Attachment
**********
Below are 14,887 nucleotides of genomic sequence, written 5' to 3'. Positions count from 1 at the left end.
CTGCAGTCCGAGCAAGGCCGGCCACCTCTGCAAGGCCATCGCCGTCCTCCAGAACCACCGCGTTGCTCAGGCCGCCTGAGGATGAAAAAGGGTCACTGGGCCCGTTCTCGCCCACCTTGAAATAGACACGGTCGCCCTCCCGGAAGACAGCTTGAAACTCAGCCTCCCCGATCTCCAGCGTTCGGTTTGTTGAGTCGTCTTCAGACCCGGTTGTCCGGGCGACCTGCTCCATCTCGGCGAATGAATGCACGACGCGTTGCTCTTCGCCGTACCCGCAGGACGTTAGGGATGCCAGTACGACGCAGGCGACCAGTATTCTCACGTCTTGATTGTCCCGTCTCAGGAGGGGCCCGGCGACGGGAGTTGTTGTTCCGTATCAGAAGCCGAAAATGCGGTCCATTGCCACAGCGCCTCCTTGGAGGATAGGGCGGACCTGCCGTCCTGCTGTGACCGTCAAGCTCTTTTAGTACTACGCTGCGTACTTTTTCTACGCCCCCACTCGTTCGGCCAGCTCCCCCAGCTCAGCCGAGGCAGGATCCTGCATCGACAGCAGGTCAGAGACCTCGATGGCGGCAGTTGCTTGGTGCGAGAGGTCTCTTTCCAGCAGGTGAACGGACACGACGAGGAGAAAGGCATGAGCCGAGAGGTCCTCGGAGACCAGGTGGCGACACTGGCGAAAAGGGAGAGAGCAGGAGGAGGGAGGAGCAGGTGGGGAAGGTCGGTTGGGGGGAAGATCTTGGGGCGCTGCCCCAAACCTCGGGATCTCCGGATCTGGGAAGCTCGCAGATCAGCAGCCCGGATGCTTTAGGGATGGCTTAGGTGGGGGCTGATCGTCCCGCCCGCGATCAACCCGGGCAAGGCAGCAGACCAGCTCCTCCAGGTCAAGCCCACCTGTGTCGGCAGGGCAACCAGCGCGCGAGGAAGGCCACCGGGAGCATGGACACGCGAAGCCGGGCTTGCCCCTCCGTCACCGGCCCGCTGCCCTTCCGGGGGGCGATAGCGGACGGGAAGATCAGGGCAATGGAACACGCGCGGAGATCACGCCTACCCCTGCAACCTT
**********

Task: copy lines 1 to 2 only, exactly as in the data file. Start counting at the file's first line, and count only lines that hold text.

Below are 14,887 nucleotides of genomic sequence, written 5' to 3'. Positions count from 1 at the left end.
CTGCAGTCCGAGCAAGGCCGGCCACCTCTGCAAGGCCATCGCCGTCCTCCAGAACCACCGCGTTGCTCAGGCCGCCTGAGGATGAAAAAGGGTCACTGGGCCCGTTCTCGCCCACCTTGAAATAGACACGGTCGCCCTCCCGGAAGACAGCTTGAAACTCAGCCTCCCCGATCTCCAGCGTTCGGTTTGTTGAGTCGTCTTCAGACCCGGTTGTCCGGGCGACCTGCTCCATCTCGGCGAATGAATGCACGACGCGTTGCTCTTCGCCGTACCCGCAGGACGTTAGGGATGCCAGTACGACGCAGGCGACCAGTATTCTCACGTCTTGATTGTCCCGTCTCAGGAGGGGCCCGGCGACGGGAGTTGTTGTTCCGTATCAGAAGCCGAAAATGCGGTCCATTGCCACAGCGCCTCCTTGGAGGATAGGGCGGACCTGCCGTCCTGCTGTGACCGTCAAGCTCTTTTAGTACTACGCTGCGTACTTTTTCTACGCCCCCACTCGTTCGGCCAGCTCCCCCAGCTCAGCCGAGGCAGGATCCTGCATCGACAGCAGGTCAGAGACCTCGATGGCGGCAGTTGCTTGGTGCGAGAGGTCTCTTTCCAGCAGGTGAACGGACACGACGAGGAGAAAGGCATGAGCCGAGAGGTCCTCGGAGACCAGGTGGCGACACTGGCGAAAAGGGAGAGAGCAGGAGGAGGGAGGAGCAGGTGGGGAAGGTCGGTTGGGGGGAAGATCTTGGGGCGCTGCCCCAAACCTCGGGATCTCCGGATCTGGGAAGCTCGCAGATCAGCAGCCCGGATGCTTTAGGGATGGCTTAGGTGGGGGCTGATCGTCCCGCCCGCGATCAACCCGGGCAAGGCAGCAGACCAGCTCCTCCAGGTCAAGCCCACCTGTGTCGGCAGGGCAACCAGCGCGCGAGGAAGGCCACCGGGAGCATGGACACGCGAAGCCGGGCTTGCCCCTCCGTCACCGGCCCGCTGCCCTTCCGGGGGGCGATAGCGGACGGGAAGATCAGGGCAATGGAACACGCGCGGAGATCACGCCTACCCCTGCAACCTT